In a museum in Cuba, the skeleton of a slave is on display. He is named, and he died near the end of Cuban slavery, about 1880. He died in his twenties.
I stood looking into the display case. Of course, it was fascinating. I thought:
- This is the best preserved skeleton I have ever seen
- He had a magnificent body, large and strong
- He had no dental decay at all. How did that happen with so much sugar about?
But also, it was disturbing. I thought:
- He was a slave. He had no autonomy in life and no say in what happened to his dead body.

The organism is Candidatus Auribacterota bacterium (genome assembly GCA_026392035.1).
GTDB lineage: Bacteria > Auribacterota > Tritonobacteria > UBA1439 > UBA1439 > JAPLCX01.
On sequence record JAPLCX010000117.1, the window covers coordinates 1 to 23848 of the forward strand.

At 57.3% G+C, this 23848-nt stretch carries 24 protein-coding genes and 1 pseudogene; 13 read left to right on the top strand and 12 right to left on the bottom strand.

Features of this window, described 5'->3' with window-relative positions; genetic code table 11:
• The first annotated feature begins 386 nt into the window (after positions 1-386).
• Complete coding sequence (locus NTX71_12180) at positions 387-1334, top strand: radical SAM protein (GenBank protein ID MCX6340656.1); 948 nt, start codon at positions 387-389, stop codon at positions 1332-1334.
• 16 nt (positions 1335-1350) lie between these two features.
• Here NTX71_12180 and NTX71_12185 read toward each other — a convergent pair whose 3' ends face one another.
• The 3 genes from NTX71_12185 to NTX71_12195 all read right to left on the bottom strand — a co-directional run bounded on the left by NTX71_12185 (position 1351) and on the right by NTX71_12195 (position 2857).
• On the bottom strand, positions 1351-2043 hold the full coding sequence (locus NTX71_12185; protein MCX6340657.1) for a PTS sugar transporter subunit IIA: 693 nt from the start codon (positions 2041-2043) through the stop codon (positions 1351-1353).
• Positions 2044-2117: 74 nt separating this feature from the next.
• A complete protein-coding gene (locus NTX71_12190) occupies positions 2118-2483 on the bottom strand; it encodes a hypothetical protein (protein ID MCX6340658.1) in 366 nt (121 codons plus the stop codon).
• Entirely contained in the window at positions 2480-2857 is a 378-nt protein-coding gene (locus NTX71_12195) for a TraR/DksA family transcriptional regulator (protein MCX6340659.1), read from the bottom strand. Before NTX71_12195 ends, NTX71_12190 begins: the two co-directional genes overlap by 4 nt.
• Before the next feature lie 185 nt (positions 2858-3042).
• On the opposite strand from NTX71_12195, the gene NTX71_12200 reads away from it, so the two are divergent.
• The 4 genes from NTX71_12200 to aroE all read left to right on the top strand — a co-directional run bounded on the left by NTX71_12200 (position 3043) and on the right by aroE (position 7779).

- This is not long ago. When I was a child, I talked with my great aunt, who was alive when this man was still a slave.
- Is placing his skeleton on display giving some respect to him after all this time, or is it merely continuing his exploitation?
- Is displaying the body of a powerful pharaoh different from displaying the body of the pharaoh's slave?
Clearly the museum curators think that this display is proper. But I am not so sure, and would like to understand how to think about whether I should be fascinated or appalled. I note the questions Ought we respect the privacy of the deceased? and Does a person own his/her body? but don't find an answer there.